The Wyoming Cultural Trust Fund recently awarded a $21,177 grant to a University of Wyoming research project at the Hell Gap archaeological site, a national historic landmark in Guernsey, Wyoming.

Marcel Kornfeld, an archaeology professor at UW and one of the professors leading the research, said the grant will help with continuing the 20-year-long project and publishing the findings.

“The grant helps us a lot because it ensures a continuation of the project for another year, continued student involvement and it gets UW throughout the state of Wyoming – or in that part of the state at least,” Kornfeld said.

Kornfeld added the Hell Gap site is unique in that the cultural artifacts are well preserved in their respective layers of rock – giving researchers a timeline of the different Paleo-Indian groups or “early Americans.”

“The thing about the Hell Gap site is that these were found in stratigraphic order,” Kornfeld said. “So, the site itself is useful for putting a lot of archaeology of that period across North America in a chronological sequence.”

Kornfeld added the site was used for both short and long periods of time by different hunter-gatherer groups, and the researchers are working to create a monograph, or book, about the site.

“It’s hopefully going to result in coming close to finishing this excavation that we’ve been after, as well as some of the analysis,” Kornfeld said. “The next step is to actually write the second volume of the monograph on site. The first one was finished in 2009, but it left a lot of questions we still had about the site.”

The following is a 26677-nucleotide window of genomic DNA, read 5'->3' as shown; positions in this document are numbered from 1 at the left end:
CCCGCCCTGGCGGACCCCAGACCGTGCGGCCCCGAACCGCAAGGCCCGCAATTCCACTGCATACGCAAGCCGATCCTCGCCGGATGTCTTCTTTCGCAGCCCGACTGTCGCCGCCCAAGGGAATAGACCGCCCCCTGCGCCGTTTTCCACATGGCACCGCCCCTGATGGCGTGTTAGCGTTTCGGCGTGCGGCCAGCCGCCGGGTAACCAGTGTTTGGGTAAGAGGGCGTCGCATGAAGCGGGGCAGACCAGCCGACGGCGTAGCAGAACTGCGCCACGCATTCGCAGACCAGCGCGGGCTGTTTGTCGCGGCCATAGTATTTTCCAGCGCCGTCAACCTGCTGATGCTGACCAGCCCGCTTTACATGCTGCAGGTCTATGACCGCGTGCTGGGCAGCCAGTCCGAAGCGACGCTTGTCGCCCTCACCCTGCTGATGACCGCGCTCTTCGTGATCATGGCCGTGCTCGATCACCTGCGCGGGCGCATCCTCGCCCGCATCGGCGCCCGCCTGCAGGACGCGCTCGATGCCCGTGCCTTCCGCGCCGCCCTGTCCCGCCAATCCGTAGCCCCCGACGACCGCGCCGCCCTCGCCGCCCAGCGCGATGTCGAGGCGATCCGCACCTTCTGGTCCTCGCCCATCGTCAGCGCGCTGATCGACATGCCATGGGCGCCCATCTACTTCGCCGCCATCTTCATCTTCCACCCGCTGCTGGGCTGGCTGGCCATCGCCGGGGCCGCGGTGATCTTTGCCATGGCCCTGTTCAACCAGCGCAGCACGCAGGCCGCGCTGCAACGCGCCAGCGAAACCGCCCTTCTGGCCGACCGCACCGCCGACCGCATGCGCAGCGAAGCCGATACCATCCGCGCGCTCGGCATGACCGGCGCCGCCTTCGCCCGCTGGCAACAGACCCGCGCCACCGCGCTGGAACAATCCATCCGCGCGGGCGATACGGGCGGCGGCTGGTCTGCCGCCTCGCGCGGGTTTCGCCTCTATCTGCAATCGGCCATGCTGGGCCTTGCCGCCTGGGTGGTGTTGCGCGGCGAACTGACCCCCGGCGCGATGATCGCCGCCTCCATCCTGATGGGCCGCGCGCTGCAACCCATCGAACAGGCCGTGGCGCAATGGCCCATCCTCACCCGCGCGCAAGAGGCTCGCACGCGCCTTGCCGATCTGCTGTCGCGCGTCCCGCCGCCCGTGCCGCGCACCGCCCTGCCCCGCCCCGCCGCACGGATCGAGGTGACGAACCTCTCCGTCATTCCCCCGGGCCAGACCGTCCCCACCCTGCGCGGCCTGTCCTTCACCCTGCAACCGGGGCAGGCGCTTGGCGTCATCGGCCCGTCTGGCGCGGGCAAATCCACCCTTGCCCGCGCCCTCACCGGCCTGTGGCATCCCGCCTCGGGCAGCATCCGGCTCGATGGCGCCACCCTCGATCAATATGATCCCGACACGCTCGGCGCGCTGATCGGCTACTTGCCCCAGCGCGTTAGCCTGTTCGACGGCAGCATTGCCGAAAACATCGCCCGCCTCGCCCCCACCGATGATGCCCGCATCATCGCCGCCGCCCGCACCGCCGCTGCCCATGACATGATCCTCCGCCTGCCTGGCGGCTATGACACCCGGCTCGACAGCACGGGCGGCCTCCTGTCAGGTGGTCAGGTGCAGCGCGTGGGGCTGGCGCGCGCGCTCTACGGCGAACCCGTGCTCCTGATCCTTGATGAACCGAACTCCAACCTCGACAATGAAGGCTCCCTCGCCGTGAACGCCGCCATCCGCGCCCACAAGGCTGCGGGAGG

Hell Gap was originally excavated in the 1960s by archaeologists who went to UW, James Duguid and Malcolm McKnight. Kornfeld said the original excavators didn’t really publish their findings, so the current researchers plan to publish their analysis of both the excavations in the 1960s as well as from more recent excavations.

The public is heavily involved as well, something Kornfeld said was an important component to the grant.

“The thing about the Wyoming Cultural Trust Fund is, of course, their interest in having public participation in the project — which is something we do anyway,” Kornfeld said. “The way we get public involved is through presentations of our research and through on-site visits; a lot of people from the local communities outside of Guernsey come and visit.”

Kornfeld added the site was a great tool for both undergraduate and graduate students at UW to get valuable archaeological experience.

“Graduate students tend to help us more run the site or lab if we have big enough project going on,” Kornfeld said. “But there’s a lot of experience that both undergraduate and graduate students get out of this.”

Kornfeld said they really valued the local support from the communities around the site, as well as UW and the Wyoming Cultural Trust Fund.

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